In what could be considered a move to save his own reputation, J.B. Bickerstaff has notified the Houston Rockets he doesn’t want the head coaching job.
A lack luster season saw the Houston Rockets win more than lose under interim head coach J.B. Bickerstaff and nab the eighth seed, but despite what the brass said the writing was on the wall for him to be fired. Perhaps Bickerstaff did withdraw knowing he can gain employment elsewhere. Bickerstaff stepping down feels like a convenient excuse to avoid the inevitable.
Then again, ask yourself if you would want the Rockets head coaching position given how much is entailed. It’s not simply an x’s and o’s proposition. There is plenty of work to be undertaken in Houston as this team requires a huge roster shake-up, a complete redefining of player roles and improvement on both ends of the court. Arguably the most important role the new head coach will need to address is team chemistry. A slippery slope since he’ll need to manage James Harden‘s ego while simultaneously gaining his respect.
As per Bickerstaff his substitutions and roster usage is what he came under fire the most for (at least on Space City Scoop). Repeatedly he refused to utilize K.J. McDaniels which had many pundits begging to know why the Rockets chose to resign the athletic small forward if they weren’t going to play him. Likewise, the starting rotation saw so many different iterations it became fodder for punchlines. With Corey Brewer playing arguably his worst season as a professional, it took Bickerstaff until the final 2 post season games to recognize his minutes should be limited.
In fairness, expecting Bickerstaff to figure out how to fix the James Harden and Dwight Howard issue after Kevin McHale couldn’t was unfair. McHale is known as a player’s coach, whereas J.B. who excelled in an assistant’s role just wasn’t ready for that assignment. Nor was he ready to react on the fly to make in game adjustments.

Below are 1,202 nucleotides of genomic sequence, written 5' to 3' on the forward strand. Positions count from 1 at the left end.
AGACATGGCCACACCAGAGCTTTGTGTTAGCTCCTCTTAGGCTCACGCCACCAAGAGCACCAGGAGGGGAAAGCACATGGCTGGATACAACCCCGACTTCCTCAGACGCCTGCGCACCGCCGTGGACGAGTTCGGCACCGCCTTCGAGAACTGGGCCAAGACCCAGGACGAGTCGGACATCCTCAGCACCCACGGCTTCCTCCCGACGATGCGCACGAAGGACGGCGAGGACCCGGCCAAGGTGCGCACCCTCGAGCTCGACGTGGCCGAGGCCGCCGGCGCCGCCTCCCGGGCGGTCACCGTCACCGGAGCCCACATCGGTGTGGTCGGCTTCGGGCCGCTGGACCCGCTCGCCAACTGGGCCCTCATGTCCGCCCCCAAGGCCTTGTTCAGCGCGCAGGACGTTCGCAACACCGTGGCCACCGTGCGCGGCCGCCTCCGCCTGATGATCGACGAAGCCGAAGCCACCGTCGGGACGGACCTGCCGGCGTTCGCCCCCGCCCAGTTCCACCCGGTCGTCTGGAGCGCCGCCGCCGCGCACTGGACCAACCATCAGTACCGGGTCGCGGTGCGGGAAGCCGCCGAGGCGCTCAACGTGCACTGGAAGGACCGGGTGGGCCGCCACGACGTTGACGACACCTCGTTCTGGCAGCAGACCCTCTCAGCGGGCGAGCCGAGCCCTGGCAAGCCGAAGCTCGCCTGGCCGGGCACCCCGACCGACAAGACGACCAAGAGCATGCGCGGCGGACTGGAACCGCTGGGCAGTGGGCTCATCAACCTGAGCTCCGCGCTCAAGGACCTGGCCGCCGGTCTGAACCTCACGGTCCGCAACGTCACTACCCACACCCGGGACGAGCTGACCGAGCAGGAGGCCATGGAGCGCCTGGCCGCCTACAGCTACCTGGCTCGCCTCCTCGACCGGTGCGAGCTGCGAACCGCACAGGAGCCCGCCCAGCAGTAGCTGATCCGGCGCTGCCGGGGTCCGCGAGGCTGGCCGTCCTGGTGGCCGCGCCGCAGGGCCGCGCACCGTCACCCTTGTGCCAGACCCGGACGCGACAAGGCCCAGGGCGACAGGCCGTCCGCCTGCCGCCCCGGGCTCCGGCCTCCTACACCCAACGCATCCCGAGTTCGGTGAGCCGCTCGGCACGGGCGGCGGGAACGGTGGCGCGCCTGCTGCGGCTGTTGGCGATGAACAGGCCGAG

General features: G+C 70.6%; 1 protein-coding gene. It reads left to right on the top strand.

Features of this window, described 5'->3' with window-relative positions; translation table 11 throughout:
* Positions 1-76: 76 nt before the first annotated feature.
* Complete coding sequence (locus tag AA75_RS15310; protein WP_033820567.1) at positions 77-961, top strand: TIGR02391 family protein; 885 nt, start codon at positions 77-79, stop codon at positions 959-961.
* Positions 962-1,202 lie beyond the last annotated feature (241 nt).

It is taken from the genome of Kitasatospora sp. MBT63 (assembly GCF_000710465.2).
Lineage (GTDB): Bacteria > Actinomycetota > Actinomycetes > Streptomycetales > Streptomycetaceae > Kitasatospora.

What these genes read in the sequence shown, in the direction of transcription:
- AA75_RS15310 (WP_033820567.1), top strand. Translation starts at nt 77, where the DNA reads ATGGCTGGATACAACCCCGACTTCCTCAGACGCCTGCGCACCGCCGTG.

Jonathan Feigen of The Houston Chronicle reported Bickerstaff’s decision to pull himself out of consideration after intense end of season meetings with Houston Rockets owner Leslie Alexander and GM Daryl Morey. Feigen noted a source who asked to remain anonymous that the Rockets have already met with Sam Cassell and current associate head coach Chris Finch. Further Feigen says this source told him the Rockets list of interviewees for head coach is long and will include existing head and associate coaches, former coaches, former players and college coaches.
Like most pundits Feigen sees Jeff Van Gundy holding the edge to gain the job:
"Former Rockets coach Jeff Van Gundy is expected to be high on the Rockets list of targets, two individuals with knowledge of the team’s thinking said this week. Pacers coach Frank Vogel, whose contract is up and with few signs that Pacers president Larry Bird will seek to bring him back, could also be a candidate. He went through a seven-hour interview with Morey in 2011 when he was a Pacers interim coach."
It is interesting to hear Frank Vogel‘s name repeatedly coming up as a possibility. I’d say Larry Bird will want to resign Vogel because other than Paul George and rookie Myles Turner the only other plus the Pacers had in the first round was his coaching. Given the fact the Pacers pushed the Raptors to a game 7, it’s likely Vogel returns to the Pacers knowing Indy just needs to add a few pieces. Why he would want to leave Indy where he has a solid relationship with George for Houston to work with Harden? Especially given Vogel is a defensive coach, so he’d have his work cut out in Houston since Harden isn’t topping the list of 2-way players.
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Maybe I’m crazy but Hornacek feels like a good fit. He was responsible for turning the Suns around as they barely missed the playoffs in the first 2 seasons under his tenure. Horacek also fits the Rockets desire to be a perimeter shooting heavy team (again, look at his success in Phoenix).
And certainly he won’t take any nonsense from his players as the youtube video below demonstrates. Additionally he instituted a rule in Phoenix where a technical foul or barking at the referees would earn you extra time on the bench. Suffice to say he rules with an iron fist. Normally, I’m not in favor of that type of coaching, but in the Rockets case I do feel they need someone of that ilk to take over the reigns.
Though we’ve yet to see Mark Jackson‘s name surface in the potential candidates it also seems like he would be a logical fit and one who the players would respect.
Certainly, they’ll be numerous candidates interviewed and no doubt this is going to be a long arduous journey, but hopefully one that is resolved prior to the NBA 2016 draft as the Rockets likely want their new head coach to have a say in whether they should try to gain entry in the first round via a trade(s).
Make sure you check out Space City Scoops end of season Rockets Round Table:
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